Ryanair condemns competition appeal tribunal decision
Friday 26, February 2010
Ryanair, the UK’s favourite airline, today (25th Feb) condemned the decision by the Competition Appeal Tribunal to overturn the universally acclaimed decision by the Competition Commission to force the break-up of the BAA airport monopoly by requiring the BAA to sell Gatwick, Stansted and one of its Scottish airports.
Today’s decision, which was based on a finding that there might have been an appearance of bias in relation to one of the six members of the Commission, because of his advisory role to the pension fund of the employees of shareholders of Manchester Airport Group plc, is in Ryanair’s view damaging to competition, damaging for consumers and damaging to British tourism. As a result of this decision, the sale of Stansted and one of the BAA’s Scottish airports will now be delayed for a minimum period of two years, with the result that traffic at Stansted Airport will continue to decline, as consumers suffer squalid and inefficient terminal facilities and continue to be victimised by the BAA monopoly’s high charges.
Ryanair believes that a sensible and practical outcome to any finding of an appearance of bias in this case would be for Manchester Airport Group plc to be prohibited from bidding for Stansted and/or one of the BAA’s Scottish airports when disposed, but to delay the introduction of competition, lower prices and better services at Stansted by a period of at least two years, on this legal technicality is unfair on the travelling public. The original decision to break-up the BAA airport monopoly was universally welcomed by airport users, airlines and national newspaper editorials all over the UK. More importantly, none of the substantive findings of that decision was challenged by the BAA.
The sale of Gatwick Airport has already resulted in Gatwick now introducing some limited element of competition to Heathrow and Stansted. The new owners of Gatwick are improving facilities and lowering charges in order to attract new routes and new traffic to the South East of London. However the BAA monopoly continues to control (with high prices and inefficient facilities) the airport access at Heathrow and Stansted. Ryanair trusts that its appeal of the Tribunal’s ruling will be successful, leading to the break-up of the high cost, inefficient BAA monopoly which has done so much damage to UK airports, air traffic and tourism in recent years.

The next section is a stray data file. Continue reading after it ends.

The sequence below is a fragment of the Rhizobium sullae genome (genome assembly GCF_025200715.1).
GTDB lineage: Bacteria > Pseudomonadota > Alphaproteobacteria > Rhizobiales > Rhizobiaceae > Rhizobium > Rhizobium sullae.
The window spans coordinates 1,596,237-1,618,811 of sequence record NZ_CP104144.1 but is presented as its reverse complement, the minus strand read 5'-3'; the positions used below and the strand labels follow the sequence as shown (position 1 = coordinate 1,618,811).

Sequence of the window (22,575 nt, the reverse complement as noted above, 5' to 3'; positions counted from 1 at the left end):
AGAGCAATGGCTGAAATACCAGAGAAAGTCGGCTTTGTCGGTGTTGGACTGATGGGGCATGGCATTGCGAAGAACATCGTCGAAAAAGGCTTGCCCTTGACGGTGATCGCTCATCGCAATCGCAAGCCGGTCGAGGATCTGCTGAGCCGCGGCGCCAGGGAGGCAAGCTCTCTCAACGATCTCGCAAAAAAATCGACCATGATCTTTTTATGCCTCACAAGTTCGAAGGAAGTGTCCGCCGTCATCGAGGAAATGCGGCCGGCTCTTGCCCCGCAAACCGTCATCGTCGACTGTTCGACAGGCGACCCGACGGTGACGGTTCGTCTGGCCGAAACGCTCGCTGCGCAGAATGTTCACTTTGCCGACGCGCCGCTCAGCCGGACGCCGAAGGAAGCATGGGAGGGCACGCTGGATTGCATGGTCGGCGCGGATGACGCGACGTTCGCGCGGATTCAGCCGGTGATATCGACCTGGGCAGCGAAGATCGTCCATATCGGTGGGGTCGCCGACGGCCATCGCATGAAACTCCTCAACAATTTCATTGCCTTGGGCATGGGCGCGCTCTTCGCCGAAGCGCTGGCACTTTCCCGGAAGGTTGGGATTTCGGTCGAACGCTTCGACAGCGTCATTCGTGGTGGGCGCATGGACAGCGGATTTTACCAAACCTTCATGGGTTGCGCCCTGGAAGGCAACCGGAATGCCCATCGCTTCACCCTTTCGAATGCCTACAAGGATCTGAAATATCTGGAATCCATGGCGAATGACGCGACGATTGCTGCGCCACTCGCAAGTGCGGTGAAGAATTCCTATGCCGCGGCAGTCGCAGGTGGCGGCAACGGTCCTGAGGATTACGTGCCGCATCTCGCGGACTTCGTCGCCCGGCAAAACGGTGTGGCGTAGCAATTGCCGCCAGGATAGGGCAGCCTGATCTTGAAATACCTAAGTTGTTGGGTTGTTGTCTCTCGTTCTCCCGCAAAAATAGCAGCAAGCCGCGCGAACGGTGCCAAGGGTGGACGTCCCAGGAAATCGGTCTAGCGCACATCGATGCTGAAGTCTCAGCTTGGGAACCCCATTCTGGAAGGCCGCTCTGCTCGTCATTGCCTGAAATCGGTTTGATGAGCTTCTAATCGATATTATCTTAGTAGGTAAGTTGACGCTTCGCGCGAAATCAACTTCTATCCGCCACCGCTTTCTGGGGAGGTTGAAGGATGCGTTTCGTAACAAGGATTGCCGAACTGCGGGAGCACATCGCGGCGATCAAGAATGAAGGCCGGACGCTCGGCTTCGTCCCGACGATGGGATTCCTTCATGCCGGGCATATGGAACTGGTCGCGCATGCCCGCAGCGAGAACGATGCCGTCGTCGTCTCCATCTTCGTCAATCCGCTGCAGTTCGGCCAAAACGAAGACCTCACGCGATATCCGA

Speaking today, Ryanair’s Michael O’Leary said:
“The original Competition Commission decision to order the break-up of the BAA airport monopoly was welcomed by the entire airline industry, passengers and the national media. Today’s decision, which appears to be based on a legal technicality (or irrelevancy), will now delay the much needed introduction of competition and consumer choice at Stansted by at least two years. We regret that passengers at Stansted will pay higher charges and suffer inferior facilities for at least two more years as a result of this regrettable Competition Appeal Tribunal decision.
“As traffic continues to decline at Stansted, and airlines and passengers continue to suffer high charges and badly run facilities, we again call on the BAA monopoly to sell Stansted Airport in order to introduce much needed competition in the London airport market, or alternatively for the Court of Appeal to overturn the Tribunal’s ruling and bring forward the break-up of the high cost, inefficient and anti-consumer BAA airport monopoly in the interests of competition and a better deal for British consumers, passengers and tourism.”
More and more travellers think that researching and planning a European city break is half the fun and they're not interested in pre-arranged trips or escorted tours. Self-guided tours offer a lot of advantages but require some guidance and good resources.
With the recent wild fires, disrupting flights and increasing air pollution, environmental quality is a growing factor in attracting tourists.
The hotel price comparison site www.trivago.co.uk has put together a list of the fifteen most spectacular hotel rooftop terraces in the world.